From my earliest days as a child in Syria to our weekly specials here at Velas, mujaddara has always been a dish I dreamt of. Grandma knew best, Grandma made it the best, and if she were here today in the kitchen with us, she would remind us of “how to best-make” Mujaddara.
“Mujaddara (Arabic: مجدرة mujadarah, with alternative spellings in English majadra, mejadra, moujadara, mudardara, and megadarra) consists of cooked lentils together with groats, generally rice, and garnished with sautéed onions.”
“Mujaddara is the Arabic word for “pockmarked”; the lentils among the rice resemble pockmarks. The first recorded recipe for mujaddara appears in Kitab al-Tabikh, a cookbook compiled in 1226 by al-Baghdadi in Iraq. “
“Containing rice, lentils, (and sometimes meat) it was served this way during celebrations. Without meat, it was a medieval Arab dish commonly consumed by the poor, reputed to be a derivative of the “mess of pottage” Jacob used to buy Esau’s birthright. Because of its importance in the diet, a saying in the Eastern Arab world is, “A hungry man would be willing to sell his soul for a dish of mujaddara.”
Ingredient List and Portion Size:
Green Lentils 2 cups
White rice 2 cups
Onion 2 large ones
Salt 1 tbls
Turmeric 1 tbls
Ground cumin 1 tbls
Canola oil 1/2 cup
– Dice the onions and add them to a large pot with 1tspn salt and canola oil. Cook over low heat, stirring frequently for one hour, or until they are deeply golden brown, sticky, and caramelized.
– Put lentils, 1/2 teaspoon salt. Cover the lentils in a couple of inches of water in a stock-pot. Bring everything to a boil over high heat. Once they’re boiling, set a timer for 10 minutes, and reduce the heat to medium to maintain a good simmer.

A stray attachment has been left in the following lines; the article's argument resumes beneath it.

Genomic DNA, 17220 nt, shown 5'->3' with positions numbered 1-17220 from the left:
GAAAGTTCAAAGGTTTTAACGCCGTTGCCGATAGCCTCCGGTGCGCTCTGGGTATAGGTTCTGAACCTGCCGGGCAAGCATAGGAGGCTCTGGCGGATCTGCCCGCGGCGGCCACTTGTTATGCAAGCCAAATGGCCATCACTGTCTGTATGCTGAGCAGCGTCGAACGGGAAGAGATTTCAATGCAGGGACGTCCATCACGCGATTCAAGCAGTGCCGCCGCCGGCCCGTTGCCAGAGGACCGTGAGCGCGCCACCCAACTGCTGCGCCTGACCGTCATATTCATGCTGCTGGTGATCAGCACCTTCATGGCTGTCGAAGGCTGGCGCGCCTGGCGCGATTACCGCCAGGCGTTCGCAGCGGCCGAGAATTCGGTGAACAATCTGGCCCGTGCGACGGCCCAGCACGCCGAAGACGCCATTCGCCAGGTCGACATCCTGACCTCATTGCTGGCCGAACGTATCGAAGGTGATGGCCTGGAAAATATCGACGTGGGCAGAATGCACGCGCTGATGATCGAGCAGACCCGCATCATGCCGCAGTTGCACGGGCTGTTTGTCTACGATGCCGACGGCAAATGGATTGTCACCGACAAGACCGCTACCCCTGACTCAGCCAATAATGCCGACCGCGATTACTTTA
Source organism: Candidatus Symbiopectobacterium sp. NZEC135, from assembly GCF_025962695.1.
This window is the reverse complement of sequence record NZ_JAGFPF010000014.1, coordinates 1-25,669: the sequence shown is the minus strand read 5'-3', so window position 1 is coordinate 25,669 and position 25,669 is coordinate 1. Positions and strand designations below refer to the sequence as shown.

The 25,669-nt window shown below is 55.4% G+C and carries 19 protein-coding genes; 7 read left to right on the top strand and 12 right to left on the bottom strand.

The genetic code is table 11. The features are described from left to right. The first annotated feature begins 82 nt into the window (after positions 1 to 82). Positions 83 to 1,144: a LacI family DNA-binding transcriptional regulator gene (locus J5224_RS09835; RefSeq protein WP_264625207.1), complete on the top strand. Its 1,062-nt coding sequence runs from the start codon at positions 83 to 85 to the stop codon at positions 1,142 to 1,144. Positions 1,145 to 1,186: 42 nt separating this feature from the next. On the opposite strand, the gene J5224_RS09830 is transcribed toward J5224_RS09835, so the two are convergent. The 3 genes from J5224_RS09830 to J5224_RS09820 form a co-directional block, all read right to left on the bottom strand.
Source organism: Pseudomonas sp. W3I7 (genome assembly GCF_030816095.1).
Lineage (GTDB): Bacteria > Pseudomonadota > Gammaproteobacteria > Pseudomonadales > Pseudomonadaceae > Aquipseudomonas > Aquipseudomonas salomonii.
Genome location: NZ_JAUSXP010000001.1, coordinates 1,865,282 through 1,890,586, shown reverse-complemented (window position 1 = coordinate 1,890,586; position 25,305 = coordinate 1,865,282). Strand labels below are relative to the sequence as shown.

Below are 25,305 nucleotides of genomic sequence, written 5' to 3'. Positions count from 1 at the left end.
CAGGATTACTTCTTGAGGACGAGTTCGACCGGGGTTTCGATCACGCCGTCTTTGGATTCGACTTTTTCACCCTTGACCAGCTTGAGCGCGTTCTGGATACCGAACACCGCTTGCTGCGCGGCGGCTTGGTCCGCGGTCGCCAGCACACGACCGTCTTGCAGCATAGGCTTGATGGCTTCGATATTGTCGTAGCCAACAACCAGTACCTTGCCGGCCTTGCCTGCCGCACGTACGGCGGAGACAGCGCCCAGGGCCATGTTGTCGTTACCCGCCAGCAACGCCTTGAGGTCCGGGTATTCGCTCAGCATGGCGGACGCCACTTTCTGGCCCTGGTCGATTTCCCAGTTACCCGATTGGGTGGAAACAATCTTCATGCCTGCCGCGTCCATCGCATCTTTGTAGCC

– Once the lentils are ready, strain them and rinse them until the water runs clear.
– Add the lentils back into the pot, along with 1/3 of the caramelized onions, rice, salt, turmeric, cumin, and water. Stir together and shake everything out into an even layer.
-Turn the heat to high. Once the water comes back up to a boil, cover, lower the heat to low, and cook for 15 minutes. Do not open the lid while it’s cooking.
– Once 15 minutes have passed, turn off the heat and keep the pot covered for another 10 minutes.
– Add the rest of the onion and stir it together.
Make sure you don’t overcook the lentil.
You want to keep a little crunchiness in it.
Serve with yogurt (with minced cucumber and spices) and a favorite shatta (Arabic chimichurri) sauce of your choosing.
How to plate your dish
Garnish the dish with the remaining caramelized onions, the side of yogurt-cucumber sauce, shatta (optional), and on a large serving dish. Generally speaking, we serve the sauces and yogurts as individual sides and not on the dish itself as it tends to preserve flavor and aesthetics.
To this day, nobody makes this dish quite like grandma no matter how hard we try or how close we stick to the recipe. Time and time again, we try, and we can only ever get so close. This leaves me to believe, that although she did transfer every detail of the recipe in its entirety, there still is a bit of magic hidden under that lovely woman’s spatula.